T.S. Eliot is one of my favorite modernist writers. When I first read his masterpiece The Waste Land in college I stared at the page in awe of the images he collected. His work was a collage of words, images, thoughts, ideas, music, hopes, and dreams. It seemed to fit nicely with my theme, Alzheimer's disease. In my experience with the illness at first it appears a blended and contorted collection of thoughts, but through knowledge of the person the story begins to become clear.  

Part I

    She is scared

    She doesn’t know why

    So am I

    What lies in the shadows?

    I remember when she wasn’t so lost

    I wasn’t lost then

    I hold her hand in the dark

    But she can’t remember..


    “Did you get your money? I was always worried that you wouldn’t?”

     “Sometimes you just have to let them stew in their own juices,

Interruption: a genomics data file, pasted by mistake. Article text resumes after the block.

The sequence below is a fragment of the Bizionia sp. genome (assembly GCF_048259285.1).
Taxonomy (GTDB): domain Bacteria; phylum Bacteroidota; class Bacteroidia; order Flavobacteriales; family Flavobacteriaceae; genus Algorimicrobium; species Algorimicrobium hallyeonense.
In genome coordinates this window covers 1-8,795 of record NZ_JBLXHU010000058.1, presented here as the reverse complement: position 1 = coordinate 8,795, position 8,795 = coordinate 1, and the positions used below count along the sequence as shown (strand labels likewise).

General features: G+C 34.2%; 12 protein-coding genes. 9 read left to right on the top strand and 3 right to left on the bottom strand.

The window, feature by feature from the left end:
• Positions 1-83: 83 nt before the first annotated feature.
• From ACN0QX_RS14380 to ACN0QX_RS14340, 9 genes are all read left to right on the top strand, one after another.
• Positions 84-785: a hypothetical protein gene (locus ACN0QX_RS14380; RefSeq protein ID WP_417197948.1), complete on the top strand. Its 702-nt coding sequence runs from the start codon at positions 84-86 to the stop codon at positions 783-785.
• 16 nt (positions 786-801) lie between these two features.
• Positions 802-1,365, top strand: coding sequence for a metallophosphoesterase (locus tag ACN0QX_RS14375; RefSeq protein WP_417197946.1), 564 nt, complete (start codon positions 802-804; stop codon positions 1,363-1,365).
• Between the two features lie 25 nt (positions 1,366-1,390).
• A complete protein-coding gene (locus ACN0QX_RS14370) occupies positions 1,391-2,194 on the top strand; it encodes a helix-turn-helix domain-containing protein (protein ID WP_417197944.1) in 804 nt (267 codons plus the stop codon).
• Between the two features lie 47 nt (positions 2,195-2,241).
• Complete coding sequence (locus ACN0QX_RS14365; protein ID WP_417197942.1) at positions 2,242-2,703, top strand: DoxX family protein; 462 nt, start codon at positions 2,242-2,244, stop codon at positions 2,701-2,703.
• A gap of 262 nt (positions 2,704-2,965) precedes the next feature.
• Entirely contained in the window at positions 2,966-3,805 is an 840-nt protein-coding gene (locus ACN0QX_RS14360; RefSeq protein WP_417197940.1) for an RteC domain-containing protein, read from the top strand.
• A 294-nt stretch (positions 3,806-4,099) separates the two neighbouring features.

If that doesn’t take, then let them go.” 

     I wonder if she will remember me?

     She forgets the names, faces, and places

     We are a collaboration of colors in her masterpiece

      I hope I am in green

      She is a shell of her former self

     And I grab on to her coat tails and go for the ride

    “How much is that doggy in the window? The one with the wagging tail?”


     “Maybe you should write a story about it, and then read it to me?

       I said “I don’t want to, it will take forever.” 

       “We all don’t have forever.”

       “I love the holidays it’s the only time that I feel my family is together, whatever family I have left     that is.” 

        I watched her in the doorway

        Eyes lit with unshed tears

        The tree was up and lit like always

        The ornaments her children had made

        And her children’s children


To be continued..


Published by Kaitlin Buckley